Understanding the Korean Restaurant Culture
Diving into the food scene in Korea is an adventure that comes with its unique flair. It’s a kaleidoscopic journey through new flavors, unique settings, and distinctly Korean eating etiquettes. To fully experience the restaurant culture in Korea, remember, it’s all about the excitement of trying new things.
A signature aspect of the Korean dining scene is the emphasis on shared dishes, often placed in the center of the table. So, on your culinary explorations, you will come across many restaurants that emphasize the family-style dining tradition. Expect multiple side dishes or banchan to complement your main dish – an integral part of the Korean dining experience.
Ready for some action at the table? A lot of Korean cuisine involves grilling right at your table, especially if you order meat-centric dishes or barbeque. But not to worry if you’re inexperienced with grilling, the restaurant staff are often very helpful and can guide you through.
Entering a restaurant
Korean restaurants sometimes have a mock-up of the menu in the front of the restaurant or a menu board, but more often than not, the name of the menu is written on a sign or in the window, or a picture of the menu is drawn – especially if it has cute pigs, cows, chickens, etc. Most restaurants on the ground floor have windows that allow you to see what other people in the restaurant are eating.
Typically, when you walk into a small or casual restaurant, customers can choose their own seats. However, if the restaurant is large and spacious, the staff will show you to your seat, and if there are a lot of customers waiting, they will often put your name on a waiting list, and in Korea, there are many wait management systems that will notify you via text or smartphone notification.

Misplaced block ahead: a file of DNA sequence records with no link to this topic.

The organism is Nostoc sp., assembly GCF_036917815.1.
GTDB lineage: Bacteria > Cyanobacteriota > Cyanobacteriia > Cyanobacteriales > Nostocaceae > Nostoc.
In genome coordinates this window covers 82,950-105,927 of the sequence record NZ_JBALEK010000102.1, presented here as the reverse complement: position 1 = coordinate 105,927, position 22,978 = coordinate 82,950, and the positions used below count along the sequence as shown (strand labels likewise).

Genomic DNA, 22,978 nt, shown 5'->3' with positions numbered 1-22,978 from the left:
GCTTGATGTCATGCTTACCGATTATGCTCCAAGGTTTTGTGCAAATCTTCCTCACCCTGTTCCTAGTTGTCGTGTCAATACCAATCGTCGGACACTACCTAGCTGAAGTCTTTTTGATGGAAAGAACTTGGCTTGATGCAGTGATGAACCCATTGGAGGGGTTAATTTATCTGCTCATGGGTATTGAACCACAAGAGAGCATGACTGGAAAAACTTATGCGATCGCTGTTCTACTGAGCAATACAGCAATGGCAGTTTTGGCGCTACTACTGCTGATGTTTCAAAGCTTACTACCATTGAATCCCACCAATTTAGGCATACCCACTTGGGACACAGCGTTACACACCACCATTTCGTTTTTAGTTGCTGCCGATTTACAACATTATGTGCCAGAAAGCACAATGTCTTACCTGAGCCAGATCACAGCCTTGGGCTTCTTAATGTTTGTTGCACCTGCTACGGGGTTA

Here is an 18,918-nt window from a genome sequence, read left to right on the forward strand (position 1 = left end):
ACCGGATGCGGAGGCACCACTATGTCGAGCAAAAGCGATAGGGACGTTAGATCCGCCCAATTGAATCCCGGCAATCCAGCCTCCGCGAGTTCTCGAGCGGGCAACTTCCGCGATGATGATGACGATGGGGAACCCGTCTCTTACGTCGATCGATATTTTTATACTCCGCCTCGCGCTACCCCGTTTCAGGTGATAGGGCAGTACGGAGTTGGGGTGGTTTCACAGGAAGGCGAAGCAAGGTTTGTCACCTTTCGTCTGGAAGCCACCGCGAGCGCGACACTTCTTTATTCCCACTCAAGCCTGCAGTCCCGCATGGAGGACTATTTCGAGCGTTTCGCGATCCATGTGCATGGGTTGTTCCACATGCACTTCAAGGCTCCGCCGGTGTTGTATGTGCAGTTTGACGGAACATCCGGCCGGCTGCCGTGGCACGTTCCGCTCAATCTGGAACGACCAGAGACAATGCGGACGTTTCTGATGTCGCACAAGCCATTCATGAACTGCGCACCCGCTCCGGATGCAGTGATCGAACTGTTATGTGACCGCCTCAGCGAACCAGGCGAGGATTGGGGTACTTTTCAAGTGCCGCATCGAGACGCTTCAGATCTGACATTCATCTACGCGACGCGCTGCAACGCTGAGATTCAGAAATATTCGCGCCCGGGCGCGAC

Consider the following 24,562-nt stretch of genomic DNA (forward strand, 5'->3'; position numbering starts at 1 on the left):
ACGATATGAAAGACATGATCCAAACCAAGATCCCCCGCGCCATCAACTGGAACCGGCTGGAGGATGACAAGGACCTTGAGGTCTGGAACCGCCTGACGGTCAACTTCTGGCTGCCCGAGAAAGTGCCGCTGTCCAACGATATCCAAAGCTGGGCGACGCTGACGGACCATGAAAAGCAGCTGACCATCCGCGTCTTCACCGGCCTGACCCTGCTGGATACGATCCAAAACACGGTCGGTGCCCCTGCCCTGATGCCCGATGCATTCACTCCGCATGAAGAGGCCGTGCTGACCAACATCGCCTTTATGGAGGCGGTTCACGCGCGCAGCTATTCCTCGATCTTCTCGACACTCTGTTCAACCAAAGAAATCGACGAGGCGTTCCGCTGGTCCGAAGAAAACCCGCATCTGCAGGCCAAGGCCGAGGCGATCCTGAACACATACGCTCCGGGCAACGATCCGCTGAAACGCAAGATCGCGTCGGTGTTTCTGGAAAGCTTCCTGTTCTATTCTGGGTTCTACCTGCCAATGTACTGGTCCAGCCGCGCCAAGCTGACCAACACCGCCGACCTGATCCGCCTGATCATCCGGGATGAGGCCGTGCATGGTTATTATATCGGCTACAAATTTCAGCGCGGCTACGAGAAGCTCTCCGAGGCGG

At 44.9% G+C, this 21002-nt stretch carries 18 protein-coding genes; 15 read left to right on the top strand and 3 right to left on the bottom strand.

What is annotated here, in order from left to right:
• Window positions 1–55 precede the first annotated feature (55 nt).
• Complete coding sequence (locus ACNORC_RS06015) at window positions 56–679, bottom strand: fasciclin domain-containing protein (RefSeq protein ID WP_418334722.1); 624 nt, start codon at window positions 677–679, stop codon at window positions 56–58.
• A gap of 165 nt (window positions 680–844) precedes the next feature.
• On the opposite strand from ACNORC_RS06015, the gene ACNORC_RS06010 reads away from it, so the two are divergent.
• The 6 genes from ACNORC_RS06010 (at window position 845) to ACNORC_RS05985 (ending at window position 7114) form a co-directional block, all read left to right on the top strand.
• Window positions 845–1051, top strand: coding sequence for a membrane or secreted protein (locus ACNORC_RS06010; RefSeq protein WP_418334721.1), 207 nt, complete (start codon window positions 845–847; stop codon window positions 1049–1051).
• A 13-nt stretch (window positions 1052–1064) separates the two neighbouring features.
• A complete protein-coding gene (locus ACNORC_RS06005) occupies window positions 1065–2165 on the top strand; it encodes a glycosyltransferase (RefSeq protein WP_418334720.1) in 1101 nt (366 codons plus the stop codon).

While the vast majority of restaurants in Korea have tables with chairs, you may find yourself sitting on the floor and using low tables in smaller, older, and more traditional restaurants in your neighborhood. If you want to experience a Korean tradition, it’s worth giving it a try, though it will be a bit of a pain.
Smoking is legally prohibited inside all restaurants. You can smoke in bars that are legally classified as “유흥주점(yuheungjujeom)”. However, in general, just because they sell alcohol doesn’t make them a “유흥주점(yuheungjujeom)”.
Table settings and menus
When you go to a typical restaurant and sit down, the waiter will bring water or tea to your seat, otherwise there will be a small water dispenser in the restaurant and you will have to get your own water. You’ll also be provided with a wet towel, which is used to dry your hands before eating. Cutlery, such as spoons and chopsticks, are stored on the table or in a cutlery bin located in a drawer under the table. Cutlery is usually metal, but wooden chopsticks are sometimes provided, especially in Japanese or Chinese restaurants.
Many restaurants provide a menu with pictures or an English menu, but sometimes the menu is only posted on the wall or a Korean menu is provided. And in Korea, many restaurants have electronic menus at the table, so you can view the menu and place your order directly. And in large franchise restaurants like McDonald’s, you can order and pay on a large electronic menu. And depending on the restaurant’s menu, you may have to order a minimum of two servings, because the food is served together in one pot.